A popular rap star comments that his performance on stage is “like being a police officer, or like war or something.” A list of the top 100 highest paid athletes in 2013 started with the lowest salary of $16 million and the highest $78 million for swinging a golf club.
The Senate passes a budget bill that will decrease military veterans’ retirement cost of living allowances to finance their overspending. Retired Detroit police and firefighters sit with worry this holiday season as a bankruptcy judge ponders the fate of what was once a guaranteed income: their pension.
Despite not being treated like rock stars or getting paid like professional athletes, cops all over this country stand today in front of their lockers and dress for their next shift. Some are getting ready for the early morning roll call and will miss out on New Year’s Day festivities — they probably also missed watching the little kids playing with their toys under the Christmas tree last week. Some officers will sit in the midnight shift briefing barely awake, as they have been up all day trying to make the holiday seem normal for their family.
Sadly, as this holiday season draws to a close, some officers will encounter dangerous calls for service and make significant sacrifices while most Americans enjoy the warmth of friends and family.
A Dangerous Calling
We don’t do this job for fame or money. We do this job because something deep inside our souls compels us to put that gun belt on when we are tired and miss our families. The occasional thank you from a random citizen in the coffee shop or the adoration in the eyes of a passing child are thanks enough.
The recent years have been tough on many police agencies. Some have experienced massive layoffs and huge pay cuts. The trend for city governments seems to be slashing the medical benefits and pensions of their police departments. I often wonder how many of these cities misspent taxpayer monies or didn’t properly plan over the years for struggles such as the recent recession.
Detroiters, for example, idolized former mayor Kwame Kilpatrick despite the bribes and corruption that landed him in prison. Recently, Forbes named Detroit the most dangerous city for the fifth year running. This city is a classic example of not years, but perhaps decades of fiscal mismanagement. What has this gotten Detroiters? Bankruptcy. Unfortunately it looks like the retired and current cops are going to pay for the misdeeds of the corrupt politicians of the past.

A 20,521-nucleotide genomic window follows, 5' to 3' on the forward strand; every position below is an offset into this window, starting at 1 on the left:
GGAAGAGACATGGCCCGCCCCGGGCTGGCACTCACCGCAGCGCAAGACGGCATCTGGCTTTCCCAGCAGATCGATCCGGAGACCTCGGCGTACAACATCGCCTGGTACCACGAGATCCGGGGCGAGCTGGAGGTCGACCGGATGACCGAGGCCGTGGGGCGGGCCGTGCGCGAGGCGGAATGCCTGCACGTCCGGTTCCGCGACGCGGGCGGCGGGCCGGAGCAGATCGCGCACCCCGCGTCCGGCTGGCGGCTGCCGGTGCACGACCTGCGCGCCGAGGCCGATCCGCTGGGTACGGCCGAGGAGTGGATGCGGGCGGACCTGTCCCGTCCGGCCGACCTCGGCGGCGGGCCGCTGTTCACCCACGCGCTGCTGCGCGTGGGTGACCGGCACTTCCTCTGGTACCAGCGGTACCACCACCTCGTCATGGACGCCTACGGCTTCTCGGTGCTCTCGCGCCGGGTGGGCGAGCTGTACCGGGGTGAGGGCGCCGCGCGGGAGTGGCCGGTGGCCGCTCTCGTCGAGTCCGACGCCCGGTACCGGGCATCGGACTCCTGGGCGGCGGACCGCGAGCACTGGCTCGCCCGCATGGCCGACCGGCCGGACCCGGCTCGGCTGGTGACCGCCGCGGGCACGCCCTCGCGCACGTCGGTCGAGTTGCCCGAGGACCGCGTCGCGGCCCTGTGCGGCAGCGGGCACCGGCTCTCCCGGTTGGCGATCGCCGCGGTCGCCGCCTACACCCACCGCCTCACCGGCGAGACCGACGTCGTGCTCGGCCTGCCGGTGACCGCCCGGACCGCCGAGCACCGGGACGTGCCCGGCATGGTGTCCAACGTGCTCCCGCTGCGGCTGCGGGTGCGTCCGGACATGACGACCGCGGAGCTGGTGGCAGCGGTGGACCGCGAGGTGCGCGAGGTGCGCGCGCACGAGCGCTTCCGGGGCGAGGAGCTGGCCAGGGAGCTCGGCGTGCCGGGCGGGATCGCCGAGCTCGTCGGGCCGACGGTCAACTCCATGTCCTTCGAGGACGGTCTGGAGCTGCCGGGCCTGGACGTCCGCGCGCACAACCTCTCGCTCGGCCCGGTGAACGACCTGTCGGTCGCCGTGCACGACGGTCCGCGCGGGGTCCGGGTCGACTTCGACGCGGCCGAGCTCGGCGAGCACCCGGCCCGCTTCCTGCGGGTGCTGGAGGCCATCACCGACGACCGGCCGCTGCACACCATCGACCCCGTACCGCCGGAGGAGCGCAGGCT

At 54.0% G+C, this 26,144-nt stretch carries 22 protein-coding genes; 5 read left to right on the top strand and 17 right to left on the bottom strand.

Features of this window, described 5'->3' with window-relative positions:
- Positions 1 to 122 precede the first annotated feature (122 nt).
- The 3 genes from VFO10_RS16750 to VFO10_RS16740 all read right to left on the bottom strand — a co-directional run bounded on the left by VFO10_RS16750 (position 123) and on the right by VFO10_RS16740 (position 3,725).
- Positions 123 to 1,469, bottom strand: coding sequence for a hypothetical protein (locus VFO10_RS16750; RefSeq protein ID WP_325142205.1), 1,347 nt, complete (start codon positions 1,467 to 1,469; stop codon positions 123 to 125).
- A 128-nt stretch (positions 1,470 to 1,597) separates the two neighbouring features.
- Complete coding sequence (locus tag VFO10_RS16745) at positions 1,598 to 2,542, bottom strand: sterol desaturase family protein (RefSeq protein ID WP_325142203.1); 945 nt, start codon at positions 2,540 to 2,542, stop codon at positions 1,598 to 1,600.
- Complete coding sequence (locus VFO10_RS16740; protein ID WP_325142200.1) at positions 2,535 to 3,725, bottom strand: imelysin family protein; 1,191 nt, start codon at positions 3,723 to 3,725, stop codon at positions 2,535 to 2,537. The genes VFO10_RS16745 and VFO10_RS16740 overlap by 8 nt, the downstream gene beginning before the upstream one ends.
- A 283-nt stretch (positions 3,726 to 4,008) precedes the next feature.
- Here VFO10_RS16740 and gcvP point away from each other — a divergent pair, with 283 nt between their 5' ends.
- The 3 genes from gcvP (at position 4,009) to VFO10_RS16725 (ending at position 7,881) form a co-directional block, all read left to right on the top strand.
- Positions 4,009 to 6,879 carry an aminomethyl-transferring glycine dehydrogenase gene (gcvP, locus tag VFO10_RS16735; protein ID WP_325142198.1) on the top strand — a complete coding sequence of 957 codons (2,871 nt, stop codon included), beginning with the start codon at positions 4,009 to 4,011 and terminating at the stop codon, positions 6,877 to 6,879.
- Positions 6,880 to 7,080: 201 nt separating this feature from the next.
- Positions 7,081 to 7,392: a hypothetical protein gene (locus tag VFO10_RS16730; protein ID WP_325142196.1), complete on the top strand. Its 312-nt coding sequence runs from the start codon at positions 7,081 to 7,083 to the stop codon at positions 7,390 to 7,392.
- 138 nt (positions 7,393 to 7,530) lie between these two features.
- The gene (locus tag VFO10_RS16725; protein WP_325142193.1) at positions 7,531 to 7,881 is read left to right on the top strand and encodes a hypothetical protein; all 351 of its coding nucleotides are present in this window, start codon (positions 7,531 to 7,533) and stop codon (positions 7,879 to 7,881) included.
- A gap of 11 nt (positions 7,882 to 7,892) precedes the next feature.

Active duty cops, soldiers and others who serve their communities or country don’t do so because we think we’re going to get rich. We enlist in this lifestyle because for most of us, it’s in our souls to serve. We feel responsible to protect those who can’t protect themselves.
But some of those who can’t protect themselves turn a blind eye to the fleecing of those who serve them. How can any honest American allow government to correct their misdeeds on the backs of those who have sacrificed so much?
Glimmer of Hope
Retirees in Detroit are most likely about to get their pensions reduced thanks to the city’s bankruptcy. No matter how much the reduction is, it will be significant to the retirees.
These officers worked most of their adult lives for their city, and some made significant sacrifices. They worked in dangerous conditions in America’s most dangerous city, year after year, watching the corruption that went on for decades, and all they ever asked for was a decent wage and a pension to carry them into their golden years.
However, there was recently a glimmer of hope from a civic leader in Detroit. Roger Penske and a small group of other business leaders donated $8 million to the aging police and EMS fleets. These civic leaders recognize the importance of stabilizing this once-great city. They have sacrificed their own money, which shows a great commitment to the city. We can only hope that this good dead will rub off onto the entitlement generation.
Keep the Faith in 2014
As this holiday season draws to a close, and the year 2014 begins on this New Year’s Day, officers in Detroit and elsewhere won’t miss a beat.
They will gear up for another shift. They may worry about their financial futures, but the streets will be policed. Cops from departments all over this nation will do the same thing, and many of us are in the same predicament. Tired and weary, longing to be home with their families during the holidays, cops will arrest the drunks, break up domestic fights and respond to dangerous persons who are armed and looking for a fight.
They will do so despite their low pay and the danger that confronts them. We have always trusted those who manage the governments we work for to take care of us. Now it’s time for those governments to recognize the sacrifices and commitments we make and find a way to repay their debts without bleeding retirees and future pensions.